Trading over the course of a day is not the only trading timescale, and for most people it would be impractical. For those people, it may be more effective and prudent to consider placing trades that should play out over the course of a few days or even weeks. This is swing trading.
Swing Trading Explained
Swing trading is a longer-term trading style than day trading, in which the trader aims to benefit from short-to-medium-term price fluctuations when a financial instrument trades within a “trading range”. In the example that follows, you will see how it is possible to capture several profits over the course of a few weeks by buying a stock (or other financial instrument) when the price approaches the bottom of a trading range and then selling it when the price approaches the top of a trading range.
Swing Trading Example
In the following chart, look at how the price of the FTSE 100 index moved up and down within a trading range while (on the grand scale) going nowhere but sideways. By repeatedly buying the FTSE 100 index at a price of 5000 and then selling at a price of 5300, the swing trader was able to bank four lots of £300 profit (assuming a nominal £1-per-point spread bet) during the two months that the FTSE apparently “went nowhere”.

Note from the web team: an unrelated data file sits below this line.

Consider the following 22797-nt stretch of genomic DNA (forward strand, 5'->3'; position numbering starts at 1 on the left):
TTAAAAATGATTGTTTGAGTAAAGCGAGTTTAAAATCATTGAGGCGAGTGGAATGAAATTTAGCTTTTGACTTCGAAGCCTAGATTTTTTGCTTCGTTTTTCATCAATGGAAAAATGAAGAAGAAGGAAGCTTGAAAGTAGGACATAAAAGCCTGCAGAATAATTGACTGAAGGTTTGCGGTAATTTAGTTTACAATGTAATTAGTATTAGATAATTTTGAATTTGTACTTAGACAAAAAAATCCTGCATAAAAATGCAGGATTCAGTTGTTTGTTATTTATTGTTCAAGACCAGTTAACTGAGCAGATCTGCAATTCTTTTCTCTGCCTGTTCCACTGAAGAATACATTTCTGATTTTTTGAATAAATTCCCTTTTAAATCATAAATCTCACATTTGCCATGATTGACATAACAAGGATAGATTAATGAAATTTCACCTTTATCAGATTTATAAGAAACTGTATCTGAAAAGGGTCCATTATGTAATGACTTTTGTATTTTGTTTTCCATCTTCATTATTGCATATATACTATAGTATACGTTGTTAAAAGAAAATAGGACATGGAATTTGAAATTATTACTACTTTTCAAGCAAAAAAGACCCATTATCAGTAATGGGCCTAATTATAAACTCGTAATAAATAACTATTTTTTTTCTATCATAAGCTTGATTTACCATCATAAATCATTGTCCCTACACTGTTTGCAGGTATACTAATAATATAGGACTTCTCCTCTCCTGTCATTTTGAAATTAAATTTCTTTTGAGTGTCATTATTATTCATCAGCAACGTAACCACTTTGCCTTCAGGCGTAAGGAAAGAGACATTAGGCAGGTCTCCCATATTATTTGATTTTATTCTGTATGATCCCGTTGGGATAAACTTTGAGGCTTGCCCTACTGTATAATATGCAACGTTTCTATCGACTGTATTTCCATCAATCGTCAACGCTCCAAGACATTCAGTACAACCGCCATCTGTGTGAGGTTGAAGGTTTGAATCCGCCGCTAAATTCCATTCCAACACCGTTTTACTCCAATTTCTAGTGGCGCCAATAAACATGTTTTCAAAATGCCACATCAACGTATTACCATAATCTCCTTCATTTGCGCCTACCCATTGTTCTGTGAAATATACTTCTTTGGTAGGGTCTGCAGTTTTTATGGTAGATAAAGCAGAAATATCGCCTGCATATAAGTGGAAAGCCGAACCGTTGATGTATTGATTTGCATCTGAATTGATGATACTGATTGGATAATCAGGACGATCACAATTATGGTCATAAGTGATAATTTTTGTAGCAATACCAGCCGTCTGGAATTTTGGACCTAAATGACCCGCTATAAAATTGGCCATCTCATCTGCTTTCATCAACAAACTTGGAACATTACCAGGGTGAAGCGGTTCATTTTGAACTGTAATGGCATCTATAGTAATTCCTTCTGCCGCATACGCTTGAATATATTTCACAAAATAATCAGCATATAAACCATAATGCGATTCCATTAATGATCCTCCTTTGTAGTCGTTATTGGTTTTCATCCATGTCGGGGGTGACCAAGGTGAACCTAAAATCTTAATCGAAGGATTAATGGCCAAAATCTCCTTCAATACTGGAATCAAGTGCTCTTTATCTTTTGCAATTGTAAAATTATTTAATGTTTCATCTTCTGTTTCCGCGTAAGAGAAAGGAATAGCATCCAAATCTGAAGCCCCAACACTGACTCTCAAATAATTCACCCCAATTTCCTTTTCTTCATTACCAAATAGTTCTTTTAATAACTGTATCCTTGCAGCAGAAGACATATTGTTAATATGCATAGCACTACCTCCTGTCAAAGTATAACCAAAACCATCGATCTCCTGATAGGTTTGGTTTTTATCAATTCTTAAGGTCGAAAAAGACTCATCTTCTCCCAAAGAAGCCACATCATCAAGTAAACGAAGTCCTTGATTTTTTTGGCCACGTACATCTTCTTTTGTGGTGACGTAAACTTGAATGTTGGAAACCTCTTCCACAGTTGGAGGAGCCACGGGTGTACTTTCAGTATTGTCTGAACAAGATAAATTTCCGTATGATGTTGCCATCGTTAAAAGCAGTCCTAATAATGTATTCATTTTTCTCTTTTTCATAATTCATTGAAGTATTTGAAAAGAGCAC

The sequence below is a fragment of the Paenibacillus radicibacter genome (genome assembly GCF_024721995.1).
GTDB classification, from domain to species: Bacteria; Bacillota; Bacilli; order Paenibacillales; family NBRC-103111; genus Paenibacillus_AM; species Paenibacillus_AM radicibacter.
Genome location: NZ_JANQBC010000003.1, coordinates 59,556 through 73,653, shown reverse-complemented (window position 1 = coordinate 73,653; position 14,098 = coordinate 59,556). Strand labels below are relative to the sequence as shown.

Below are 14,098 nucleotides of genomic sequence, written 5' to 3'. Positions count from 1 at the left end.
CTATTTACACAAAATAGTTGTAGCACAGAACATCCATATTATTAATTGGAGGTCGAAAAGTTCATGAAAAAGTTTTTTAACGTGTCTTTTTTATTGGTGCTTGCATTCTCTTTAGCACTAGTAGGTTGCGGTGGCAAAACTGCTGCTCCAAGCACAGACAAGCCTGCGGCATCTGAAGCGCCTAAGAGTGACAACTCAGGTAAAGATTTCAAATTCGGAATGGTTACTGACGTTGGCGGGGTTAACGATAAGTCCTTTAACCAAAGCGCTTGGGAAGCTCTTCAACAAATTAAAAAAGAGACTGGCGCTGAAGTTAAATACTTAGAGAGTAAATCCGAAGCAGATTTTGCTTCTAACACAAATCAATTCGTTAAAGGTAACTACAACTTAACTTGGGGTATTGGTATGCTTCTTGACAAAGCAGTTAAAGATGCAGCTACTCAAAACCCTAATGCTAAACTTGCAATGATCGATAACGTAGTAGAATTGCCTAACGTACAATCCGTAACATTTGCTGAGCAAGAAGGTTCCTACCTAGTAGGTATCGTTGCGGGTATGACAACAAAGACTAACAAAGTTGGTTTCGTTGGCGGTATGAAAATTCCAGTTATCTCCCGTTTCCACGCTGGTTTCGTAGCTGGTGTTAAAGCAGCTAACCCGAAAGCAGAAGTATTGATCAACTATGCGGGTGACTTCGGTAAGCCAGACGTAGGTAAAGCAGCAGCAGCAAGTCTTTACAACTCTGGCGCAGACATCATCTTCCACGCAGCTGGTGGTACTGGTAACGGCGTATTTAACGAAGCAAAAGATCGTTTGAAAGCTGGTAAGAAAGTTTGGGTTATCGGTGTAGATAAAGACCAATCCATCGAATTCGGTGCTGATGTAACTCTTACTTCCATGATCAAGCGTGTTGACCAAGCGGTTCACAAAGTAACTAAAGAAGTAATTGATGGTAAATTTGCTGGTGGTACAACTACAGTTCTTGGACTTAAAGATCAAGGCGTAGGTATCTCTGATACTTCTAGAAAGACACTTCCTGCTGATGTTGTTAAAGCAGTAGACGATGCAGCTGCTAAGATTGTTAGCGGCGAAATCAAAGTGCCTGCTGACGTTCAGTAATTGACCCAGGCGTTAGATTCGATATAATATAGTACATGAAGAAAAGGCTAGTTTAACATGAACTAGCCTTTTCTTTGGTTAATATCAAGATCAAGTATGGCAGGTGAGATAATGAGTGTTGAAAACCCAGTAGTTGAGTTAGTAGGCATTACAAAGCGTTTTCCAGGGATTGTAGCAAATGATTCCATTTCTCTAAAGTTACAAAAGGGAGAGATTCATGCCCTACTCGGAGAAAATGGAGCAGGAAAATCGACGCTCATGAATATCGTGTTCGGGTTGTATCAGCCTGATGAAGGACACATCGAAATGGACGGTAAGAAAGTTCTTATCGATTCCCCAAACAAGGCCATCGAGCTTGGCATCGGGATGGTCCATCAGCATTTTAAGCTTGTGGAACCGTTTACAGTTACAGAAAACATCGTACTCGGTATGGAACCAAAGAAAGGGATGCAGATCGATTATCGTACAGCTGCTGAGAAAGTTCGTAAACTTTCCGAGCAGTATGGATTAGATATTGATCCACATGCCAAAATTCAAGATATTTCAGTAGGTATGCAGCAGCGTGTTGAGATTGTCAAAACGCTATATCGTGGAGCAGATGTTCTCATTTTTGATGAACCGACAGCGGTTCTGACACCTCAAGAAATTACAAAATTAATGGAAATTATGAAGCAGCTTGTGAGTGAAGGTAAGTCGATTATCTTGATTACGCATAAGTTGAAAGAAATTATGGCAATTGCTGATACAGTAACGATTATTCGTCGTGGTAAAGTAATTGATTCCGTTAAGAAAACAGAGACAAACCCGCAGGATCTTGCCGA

The even better news is that the trader who was willing to go short as well as long, by selling short at 5300 each time rather than merely selling out, could have banked an additional 3 x £300 on his £1-per-point spread bets. So in total there was a possible £2100 on offer here per £1-per-point bet; or – for all of you high rollers out there – a possible £21,000 for just two months work with a £10-per-point spread bet.
The downside (and there always is one) is that a £10-per-point spread bet on the FTSE 100 at 5000 would imply risking a massive £50,000 if we assumed that it was possible for the entire index to “go bust”. The spread betting company would flatter you by asking for a much lower deposit in order to take the trade, but you could still be taking a big risk that is disproportionate to the amount of profit on offer… unless you were able to limit your risk absolutely using a guaranteed stop order (which we’ll discuss later).
The other downside to swing trading (okay, there are two downsides rather than one) is that in all likelihood that trader could not have known in advance that the price levels of 5000 and 5300 would denote the optimal buying and selling prices. He could only really have deduced that there was a “trading range” once it had played out a while, by which time – you guessed it – it may have been too late.